Whether these initiatives contain the seeds of transformation or become colonized by a capitalist system would, according to Marx, probably depend on their historical, dialectic relations, which are uncontrollable. In Marx’s work you won’t find any descriptions of social-ecological systems, or causal loop diagrams that highlight its inner workings [See Figure 2 for an attempt by course participant Diego Galafassi to work through the concept of ‘metabolic rift’ using a causal loop diagram]. Instead he points out crucial elements – labour objects; nature; technology; society; mentalities; human nature – that form concatenating relations and shape human history. These interactions are forever changing – an understanding he adhered to since his PhD thesis on Epicurus – symbiotic and parasitic at the same time.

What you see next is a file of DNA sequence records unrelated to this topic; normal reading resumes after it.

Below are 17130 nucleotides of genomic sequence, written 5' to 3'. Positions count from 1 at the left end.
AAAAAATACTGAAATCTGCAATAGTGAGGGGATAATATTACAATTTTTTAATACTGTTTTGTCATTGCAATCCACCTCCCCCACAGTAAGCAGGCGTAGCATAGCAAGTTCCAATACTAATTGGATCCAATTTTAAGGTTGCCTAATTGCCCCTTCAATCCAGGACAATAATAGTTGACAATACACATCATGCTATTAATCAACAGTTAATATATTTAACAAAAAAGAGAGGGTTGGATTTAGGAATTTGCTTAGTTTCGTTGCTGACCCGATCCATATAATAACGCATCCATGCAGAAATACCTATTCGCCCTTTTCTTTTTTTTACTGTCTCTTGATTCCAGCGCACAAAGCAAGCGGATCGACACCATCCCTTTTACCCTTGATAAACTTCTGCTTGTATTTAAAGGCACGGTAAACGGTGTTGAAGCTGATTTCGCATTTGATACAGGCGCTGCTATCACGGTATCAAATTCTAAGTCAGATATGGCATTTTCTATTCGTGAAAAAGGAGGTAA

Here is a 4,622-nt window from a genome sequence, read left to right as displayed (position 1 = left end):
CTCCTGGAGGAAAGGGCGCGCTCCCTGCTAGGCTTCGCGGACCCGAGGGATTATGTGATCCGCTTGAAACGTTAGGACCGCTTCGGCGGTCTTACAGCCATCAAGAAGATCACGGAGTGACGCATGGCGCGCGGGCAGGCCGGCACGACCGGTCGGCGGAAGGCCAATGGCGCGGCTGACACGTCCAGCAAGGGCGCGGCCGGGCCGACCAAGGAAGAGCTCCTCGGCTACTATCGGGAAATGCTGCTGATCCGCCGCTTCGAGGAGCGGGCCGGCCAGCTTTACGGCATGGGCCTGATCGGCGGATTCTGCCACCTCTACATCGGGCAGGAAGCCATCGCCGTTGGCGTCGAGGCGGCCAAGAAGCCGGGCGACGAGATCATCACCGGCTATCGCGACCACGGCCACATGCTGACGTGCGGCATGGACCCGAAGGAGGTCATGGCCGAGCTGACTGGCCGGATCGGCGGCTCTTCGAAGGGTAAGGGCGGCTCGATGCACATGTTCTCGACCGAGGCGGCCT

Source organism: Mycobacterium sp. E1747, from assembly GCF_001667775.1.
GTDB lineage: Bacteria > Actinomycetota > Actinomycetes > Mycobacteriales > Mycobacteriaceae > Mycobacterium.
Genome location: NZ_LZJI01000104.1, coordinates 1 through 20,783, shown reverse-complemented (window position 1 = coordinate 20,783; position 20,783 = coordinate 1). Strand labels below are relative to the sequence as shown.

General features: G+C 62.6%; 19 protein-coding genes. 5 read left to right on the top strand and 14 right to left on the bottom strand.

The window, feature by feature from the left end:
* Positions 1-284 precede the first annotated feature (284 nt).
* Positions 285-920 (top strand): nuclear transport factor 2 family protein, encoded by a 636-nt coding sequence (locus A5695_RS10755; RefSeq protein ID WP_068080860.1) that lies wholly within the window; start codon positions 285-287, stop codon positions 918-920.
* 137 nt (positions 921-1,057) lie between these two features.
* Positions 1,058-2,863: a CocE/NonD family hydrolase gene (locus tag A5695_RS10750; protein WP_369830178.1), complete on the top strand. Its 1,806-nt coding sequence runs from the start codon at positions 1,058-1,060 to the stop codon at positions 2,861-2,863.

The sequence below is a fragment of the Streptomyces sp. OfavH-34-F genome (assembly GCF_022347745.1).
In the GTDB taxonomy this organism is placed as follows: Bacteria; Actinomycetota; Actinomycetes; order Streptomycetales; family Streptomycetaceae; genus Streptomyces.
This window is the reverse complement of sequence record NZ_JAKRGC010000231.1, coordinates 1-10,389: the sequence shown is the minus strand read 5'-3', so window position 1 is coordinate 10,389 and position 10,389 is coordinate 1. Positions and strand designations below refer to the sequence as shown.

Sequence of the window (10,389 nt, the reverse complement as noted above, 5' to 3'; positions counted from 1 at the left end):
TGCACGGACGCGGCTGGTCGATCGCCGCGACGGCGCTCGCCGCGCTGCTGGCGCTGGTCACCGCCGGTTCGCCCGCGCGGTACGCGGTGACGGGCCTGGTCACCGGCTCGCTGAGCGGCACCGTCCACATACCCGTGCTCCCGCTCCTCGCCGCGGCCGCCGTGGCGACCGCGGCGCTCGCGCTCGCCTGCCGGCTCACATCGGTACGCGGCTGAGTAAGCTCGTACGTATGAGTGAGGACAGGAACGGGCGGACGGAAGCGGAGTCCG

Figure 2: An interpretation of the concept of ‘metabolic rift’ as a causal loop diagram by course participant Diego Galafassi.

Marx also applies dialectics – thinking in inherent contradictions – to (scientific) hermeneutics. “It is characteristic of the entire crudeness of ‘common sense,’ […], that where it succeeds in seeing a distinction it fails to see a unity, and where it sees a unity it fails to see a distinction. If ‘common sense’ establishes distinction determinations, they immediately petrify surreptitiously and it is considered the most reprehensible sophistry to rub together these conceptual blocks in such a way that they catch fire” (Marx in Ollman 2003: 77). ‘Rubbing conceptual blocks’ captures eloquently what we now would understand as interdisciplinary science. Does this mean that we are on our way to transdiscplinarity after all?

Next week: Emile Durkheim…

 

References